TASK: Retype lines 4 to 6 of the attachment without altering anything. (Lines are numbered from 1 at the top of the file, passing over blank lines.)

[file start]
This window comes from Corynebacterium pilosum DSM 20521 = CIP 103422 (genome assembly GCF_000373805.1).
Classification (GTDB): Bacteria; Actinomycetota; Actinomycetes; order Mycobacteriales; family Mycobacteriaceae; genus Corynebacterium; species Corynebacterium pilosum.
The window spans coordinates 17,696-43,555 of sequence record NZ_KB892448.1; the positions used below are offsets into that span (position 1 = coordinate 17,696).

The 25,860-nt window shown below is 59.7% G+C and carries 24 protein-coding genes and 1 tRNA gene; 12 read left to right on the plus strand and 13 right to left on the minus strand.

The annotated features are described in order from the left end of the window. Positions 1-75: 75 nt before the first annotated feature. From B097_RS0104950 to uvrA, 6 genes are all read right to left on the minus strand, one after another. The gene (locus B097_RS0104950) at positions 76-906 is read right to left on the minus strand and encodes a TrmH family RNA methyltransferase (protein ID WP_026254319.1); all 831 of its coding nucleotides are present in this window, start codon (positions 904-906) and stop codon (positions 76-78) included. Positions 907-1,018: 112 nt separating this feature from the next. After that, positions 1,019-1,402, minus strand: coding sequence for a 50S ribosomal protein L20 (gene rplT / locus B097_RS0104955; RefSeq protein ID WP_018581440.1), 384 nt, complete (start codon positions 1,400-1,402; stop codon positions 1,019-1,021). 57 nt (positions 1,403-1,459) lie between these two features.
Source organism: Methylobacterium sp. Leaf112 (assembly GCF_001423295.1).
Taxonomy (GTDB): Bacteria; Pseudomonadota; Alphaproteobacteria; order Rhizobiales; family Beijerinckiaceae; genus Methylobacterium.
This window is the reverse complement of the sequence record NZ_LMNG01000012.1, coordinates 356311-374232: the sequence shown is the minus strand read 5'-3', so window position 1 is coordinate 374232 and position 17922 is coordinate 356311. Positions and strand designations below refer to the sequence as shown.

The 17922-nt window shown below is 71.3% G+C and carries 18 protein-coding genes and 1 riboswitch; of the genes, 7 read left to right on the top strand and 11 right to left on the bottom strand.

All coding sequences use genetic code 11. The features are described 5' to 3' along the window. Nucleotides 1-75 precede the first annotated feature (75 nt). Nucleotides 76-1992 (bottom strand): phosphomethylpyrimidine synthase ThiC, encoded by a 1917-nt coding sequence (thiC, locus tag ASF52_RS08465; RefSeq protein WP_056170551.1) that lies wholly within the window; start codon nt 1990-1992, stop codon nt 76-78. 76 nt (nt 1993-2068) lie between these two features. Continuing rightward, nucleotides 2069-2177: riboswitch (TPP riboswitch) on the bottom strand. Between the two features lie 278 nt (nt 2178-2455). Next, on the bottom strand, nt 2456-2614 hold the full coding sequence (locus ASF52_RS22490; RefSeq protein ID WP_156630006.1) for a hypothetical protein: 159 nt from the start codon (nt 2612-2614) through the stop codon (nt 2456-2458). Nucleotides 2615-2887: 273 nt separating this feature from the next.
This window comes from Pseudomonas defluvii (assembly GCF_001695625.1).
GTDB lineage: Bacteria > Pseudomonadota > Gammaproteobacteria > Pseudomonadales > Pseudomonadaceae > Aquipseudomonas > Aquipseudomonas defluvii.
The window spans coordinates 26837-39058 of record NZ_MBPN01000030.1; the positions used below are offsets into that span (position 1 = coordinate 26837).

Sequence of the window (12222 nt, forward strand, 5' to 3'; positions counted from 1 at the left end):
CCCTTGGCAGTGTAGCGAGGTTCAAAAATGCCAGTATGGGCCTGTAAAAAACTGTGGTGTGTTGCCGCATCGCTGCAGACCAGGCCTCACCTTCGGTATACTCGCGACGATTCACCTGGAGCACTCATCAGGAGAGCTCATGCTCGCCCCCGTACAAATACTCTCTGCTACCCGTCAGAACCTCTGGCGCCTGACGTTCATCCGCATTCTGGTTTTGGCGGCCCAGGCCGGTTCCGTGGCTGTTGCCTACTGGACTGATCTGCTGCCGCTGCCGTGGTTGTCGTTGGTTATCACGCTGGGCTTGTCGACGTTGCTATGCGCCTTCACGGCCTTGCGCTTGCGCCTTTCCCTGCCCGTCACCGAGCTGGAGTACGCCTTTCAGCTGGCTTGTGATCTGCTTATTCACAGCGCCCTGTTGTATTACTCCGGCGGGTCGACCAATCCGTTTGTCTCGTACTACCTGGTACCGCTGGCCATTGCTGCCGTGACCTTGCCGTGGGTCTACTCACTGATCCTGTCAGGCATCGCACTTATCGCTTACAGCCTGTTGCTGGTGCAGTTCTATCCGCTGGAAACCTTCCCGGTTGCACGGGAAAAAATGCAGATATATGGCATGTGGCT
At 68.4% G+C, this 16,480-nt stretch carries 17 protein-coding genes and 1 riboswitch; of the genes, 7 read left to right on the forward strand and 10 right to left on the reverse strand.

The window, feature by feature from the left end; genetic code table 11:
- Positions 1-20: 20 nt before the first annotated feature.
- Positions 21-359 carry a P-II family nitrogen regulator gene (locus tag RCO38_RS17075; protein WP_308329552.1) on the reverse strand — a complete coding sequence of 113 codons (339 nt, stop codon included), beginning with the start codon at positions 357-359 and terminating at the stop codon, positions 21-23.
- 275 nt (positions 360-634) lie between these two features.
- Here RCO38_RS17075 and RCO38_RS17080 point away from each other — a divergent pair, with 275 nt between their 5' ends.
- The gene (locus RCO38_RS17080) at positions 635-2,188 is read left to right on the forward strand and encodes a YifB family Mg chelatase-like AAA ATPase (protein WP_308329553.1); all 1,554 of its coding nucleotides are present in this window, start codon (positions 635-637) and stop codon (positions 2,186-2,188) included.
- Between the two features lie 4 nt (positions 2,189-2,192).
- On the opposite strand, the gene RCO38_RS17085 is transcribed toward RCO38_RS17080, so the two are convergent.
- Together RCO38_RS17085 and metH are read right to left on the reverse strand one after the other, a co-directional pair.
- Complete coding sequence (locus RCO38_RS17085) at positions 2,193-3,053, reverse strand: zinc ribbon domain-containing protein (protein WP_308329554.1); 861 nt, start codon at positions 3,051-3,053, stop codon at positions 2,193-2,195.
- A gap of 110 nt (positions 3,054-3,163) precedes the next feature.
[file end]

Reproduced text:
The 25,860-nt window shown below is 59.7% G+C and carries 24 protein-coding genes and 1 tRNA gene; 12 read left to right on the plus strand and 13 right to left on the minus strand.

The annotated features are described in order from the left end of the window. Positions 1-75: 75 nt before the first annotated feature. From B097_RS0104950 to uvrA, 6 genes are all read right to left on the minus strand, one after another. The gene (locus B097_RS0104950) at positions 76-906 is read right to left on the minus strand and encodes a TrmH family RNA methyltransferase (protein ID WP_026254319.1); all 831 of its coding nucleotides are present in this window, start codon (positions 904-906) and stop codon (positions 76-78) included. Positions 907-1,018: 112 nt separating this feature from the next. After that, positions 1,019-1,402, minus strand: coding sequence for a 50S ribosomal protein L20 (gene rplT / locus B097_RS0104955; RefSeq protein ID WP_018581440.1), 384 nt, complete (start codon positions 1,400-1,402; stop codon positions 1,019-1,021). 57 nt (positions 1,403-1,459) lie between these two features.
Source organism: Methylobacterium sp. Leaf112 (assembly GCF_001423295.1).